Potent quotables: Rice says he was 'misquoted'

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“Anybody who
reads that story knows I wasn’t talking about Jeter or Rodriguez. Look
at them. Do you see any baggy pants? Do you see any dreadlocks?”




– Hall-of-Famer Jim Rice says that just because you mention someone’s name doesn’t necessarily mean you are talking about them.



“That could be
part of it. I should have won the MVP that year, by the way. There was
a trial. I took responsibility for my participation in it. That
happened 24 years ago. And along with that, you’ve got the steroid
issue now. Baseball and the United States are supposed to be two
forgiving entities — why haven’t they forgiven me? Deal with me for
what I’ve done and for my numbers and just forgive. In ’75, my first
year as a regular (starter), people started identifying me as one of
the best players in the game, and then later on as the best player. If
the media can do that, they should be able to look at me and look at my
numbers and say, ‘This guy is a Hall-of-Famer.'”




– Speaking of the Hall of Fame, Dave Parker thinks his drug use is keeping him out.



“There were a
couple of heaters (when) I felt that I should have thrown a hook. I
step off and re-gather and that’s when the non-executed pitch came.
(Posada) calls fine back there. It’s just a matter of me throwing what
I want to throw. There’s no pattern there. I’ve had a great run now
with Jorge. So there’s no fingers to point but at me.”




– A.J. Burnett, who was visibly irritated in Saturday’s 14-1 loss to the Red Sox, denies any rift with his catcher Jorge Posada.



“Koozie’s the only guy who ever saw it. Maybe that’s Koozie’s urban myth.”



– Ron Swoboda comments on Jerry Koosman’s admission
that he was the one who rubbed the baseball on his shoe in Game 5 of
the 1969 World Series, granting Cleon Jones first base on a hit by
pitch. The Mets eventually defeated the Orioles 5-3, shocking the
baseball universe with their improbable World Series victory.

Wade Davis? Greg Holland? Who needs ’em?

KANSAS CITY, MO - AUGUST 21: Joakim Soria #48 of the Kansas City Royals throws in the eighth inning against the Minnesota Twins at Kauffman Stadium on August 21, 2016 in Kansas City, Missouri. (Photo by Ed Zurga/Getty Images)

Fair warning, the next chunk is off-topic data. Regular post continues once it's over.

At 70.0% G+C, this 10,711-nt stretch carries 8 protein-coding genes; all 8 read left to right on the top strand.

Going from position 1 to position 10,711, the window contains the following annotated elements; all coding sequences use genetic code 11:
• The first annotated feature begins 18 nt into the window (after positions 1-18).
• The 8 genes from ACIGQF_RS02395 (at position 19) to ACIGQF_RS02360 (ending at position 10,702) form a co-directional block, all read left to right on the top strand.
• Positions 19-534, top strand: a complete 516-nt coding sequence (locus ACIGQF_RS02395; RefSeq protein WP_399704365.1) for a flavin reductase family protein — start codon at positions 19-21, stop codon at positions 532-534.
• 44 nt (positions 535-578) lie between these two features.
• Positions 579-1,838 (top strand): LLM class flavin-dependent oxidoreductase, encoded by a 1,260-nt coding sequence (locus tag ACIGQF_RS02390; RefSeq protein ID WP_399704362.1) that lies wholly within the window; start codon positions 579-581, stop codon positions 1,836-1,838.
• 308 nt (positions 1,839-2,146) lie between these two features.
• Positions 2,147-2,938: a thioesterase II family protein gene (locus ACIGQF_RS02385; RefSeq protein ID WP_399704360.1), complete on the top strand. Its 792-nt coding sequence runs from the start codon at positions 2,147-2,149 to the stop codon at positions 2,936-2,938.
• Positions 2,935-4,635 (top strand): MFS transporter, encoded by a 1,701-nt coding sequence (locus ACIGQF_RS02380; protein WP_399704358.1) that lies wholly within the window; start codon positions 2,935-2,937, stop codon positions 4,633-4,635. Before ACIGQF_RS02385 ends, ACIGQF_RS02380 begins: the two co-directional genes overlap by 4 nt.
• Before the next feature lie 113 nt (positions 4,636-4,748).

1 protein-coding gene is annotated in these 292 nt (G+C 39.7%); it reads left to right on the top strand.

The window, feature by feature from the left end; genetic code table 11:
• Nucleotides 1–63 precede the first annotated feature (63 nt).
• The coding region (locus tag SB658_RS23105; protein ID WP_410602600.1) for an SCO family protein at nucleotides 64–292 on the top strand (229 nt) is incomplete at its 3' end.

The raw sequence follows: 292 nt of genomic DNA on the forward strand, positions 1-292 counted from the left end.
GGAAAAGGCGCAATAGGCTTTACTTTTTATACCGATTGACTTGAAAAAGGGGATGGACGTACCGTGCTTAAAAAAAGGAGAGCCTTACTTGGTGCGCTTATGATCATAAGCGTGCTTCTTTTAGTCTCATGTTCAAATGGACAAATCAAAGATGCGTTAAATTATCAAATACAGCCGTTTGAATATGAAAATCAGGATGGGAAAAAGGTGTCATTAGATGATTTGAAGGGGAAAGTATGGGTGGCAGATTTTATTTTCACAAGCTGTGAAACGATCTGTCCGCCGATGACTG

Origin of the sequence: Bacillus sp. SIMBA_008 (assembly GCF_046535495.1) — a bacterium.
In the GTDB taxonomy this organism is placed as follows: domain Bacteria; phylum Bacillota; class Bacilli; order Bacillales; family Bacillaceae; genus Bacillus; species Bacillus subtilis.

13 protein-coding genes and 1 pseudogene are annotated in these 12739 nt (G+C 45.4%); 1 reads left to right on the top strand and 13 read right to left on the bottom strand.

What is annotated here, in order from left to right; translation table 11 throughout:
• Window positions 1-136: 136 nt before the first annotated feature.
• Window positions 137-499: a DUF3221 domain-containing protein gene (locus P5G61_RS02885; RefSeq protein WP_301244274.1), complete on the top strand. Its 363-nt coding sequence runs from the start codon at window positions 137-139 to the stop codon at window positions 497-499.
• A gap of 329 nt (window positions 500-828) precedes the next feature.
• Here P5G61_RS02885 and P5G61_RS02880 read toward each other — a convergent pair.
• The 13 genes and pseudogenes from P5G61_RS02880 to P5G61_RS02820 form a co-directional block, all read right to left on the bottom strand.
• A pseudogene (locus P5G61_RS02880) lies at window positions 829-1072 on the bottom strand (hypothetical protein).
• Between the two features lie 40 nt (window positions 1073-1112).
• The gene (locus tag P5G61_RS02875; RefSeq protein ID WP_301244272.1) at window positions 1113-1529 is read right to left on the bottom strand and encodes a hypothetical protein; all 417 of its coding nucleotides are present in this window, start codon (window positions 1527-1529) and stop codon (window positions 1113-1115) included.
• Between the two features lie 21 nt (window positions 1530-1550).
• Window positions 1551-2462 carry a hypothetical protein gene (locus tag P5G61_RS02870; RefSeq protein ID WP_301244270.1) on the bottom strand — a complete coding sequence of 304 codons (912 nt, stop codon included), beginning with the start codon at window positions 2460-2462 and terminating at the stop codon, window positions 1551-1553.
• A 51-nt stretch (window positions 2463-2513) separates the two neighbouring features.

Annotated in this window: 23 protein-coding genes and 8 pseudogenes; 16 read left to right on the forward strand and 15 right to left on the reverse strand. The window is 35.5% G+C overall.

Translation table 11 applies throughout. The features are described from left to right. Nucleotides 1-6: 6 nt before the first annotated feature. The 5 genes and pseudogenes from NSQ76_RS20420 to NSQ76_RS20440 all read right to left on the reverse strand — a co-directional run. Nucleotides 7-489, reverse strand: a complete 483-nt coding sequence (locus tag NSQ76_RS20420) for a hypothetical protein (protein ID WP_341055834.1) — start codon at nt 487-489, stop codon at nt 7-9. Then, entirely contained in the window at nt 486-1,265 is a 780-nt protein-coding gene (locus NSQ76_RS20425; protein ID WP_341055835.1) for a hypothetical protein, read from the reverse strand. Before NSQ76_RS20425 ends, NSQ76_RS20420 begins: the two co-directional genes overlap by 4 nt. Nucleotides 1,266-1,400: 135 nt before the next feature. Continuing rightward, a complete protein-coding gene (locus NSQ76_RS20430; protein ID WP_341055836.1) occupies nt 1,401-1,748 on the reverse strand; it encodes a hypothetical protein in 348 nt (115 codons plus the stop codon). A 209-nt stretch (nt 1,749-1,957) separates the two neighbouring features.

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The story of the two-time defending AL champion and current defending World Series champ Kansas City Royals cannot be told without talking at length about their bullpen.

In 2014, Wade Davis, Greg Holland and Kelvin Herrera formed a shutdown brigade that not only made it next to impossible for the opposition to mount late rallies, but managed something which seemed utterly impossible before 2014: they turned Ned Yost into a tactical genius. Indeed, the only time Yost got criticism at all that fall was when he messed with the autopilot formula that had that three-headed monster handling the 7th, 8th and 9th innings.

Much the same happened in 2015, of course, despite Holland’s sharp decline and eventual injury. Davis and Herrera continued their dominance. They were joined by Ryan Madson and a cast of other effective relievers who, along with timely hitting, great defense and good health, helped propel the Royals to the title.

This year had not been quite the same story. Holland has been out all year and Davis, while effective when he’s pitched, has missed time due to injury. As has longtime contributor and presumptive next-man-up Luke Hochevar. Herrera is basically still Herrera, but Ned Yost has been presented with a decidedly different set of choices. Lots of choices and Ned Yost don’t always go together well, but lately that hasn’t mattered.

Last night the Royals’ bullpen came in to a close game and tossed three scoreless innings. That set a franchise record with 32 straight scoreless frames, besting the previous record set back in the club’s inaugural season in 1969. The streak is a huge part of why the Royals have won nine games in a row.

Unlike the success of 2014-15, the streak is not a three-man show. As Rustin Dodd of the Kansas City Star notes, eight different relievers have appeared for Kansas City during the streak, with Joakim Soria and Matt Strahm leading the crew with five and a third innings pitched. Herrera has tossed five scoreless. Otherwise it’s been a group effort with even Peter Moylan offering a couple of scoreless frames. And here you thought Moylan was, I dunno, gearing up for the upcoming Brisbane Bandits season. Nope.

The Royals are still not, in my view anyway, a lock to make the postseason. It’s a a crowded field right now. They’re seven and a half back in the AL Central and four back in the Wild Card with a bunch of teams in front of them. But they’re certainly playing themselves back into the conversation. They’re interesting. And they’re doing it in much the same way they’ve done it the past two years. Only with different dudes doing the do.

Video: Mookie Betts made a ridiculous throw last night

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Mookie Betts was an infielder once upon a time and the knock on him both then and since his move to the outfield was that maybe his arm was not fantastic. As an infielder there was talk that he was better suited to the right side than the left. As an outfielder people were saying that, with work, his arm could be average and/or serviceable. Not bad, of course, but not anything to write home about.

Maybe we need to reassess that, because last night he uncorked one from right field that would make Dwight Evans says “dang, man.”

 

And the throw mattered, as Kiermaier represented the tying run in a game that, at the time, the Sox were leading 2-1.

Betts is a dangerous middle-of-the-order bat at age 23. And now he shows that he’ll nail a fast runner with a frozen rope if he has to. The guy is going to win an MVP award some day. And maybe not just one.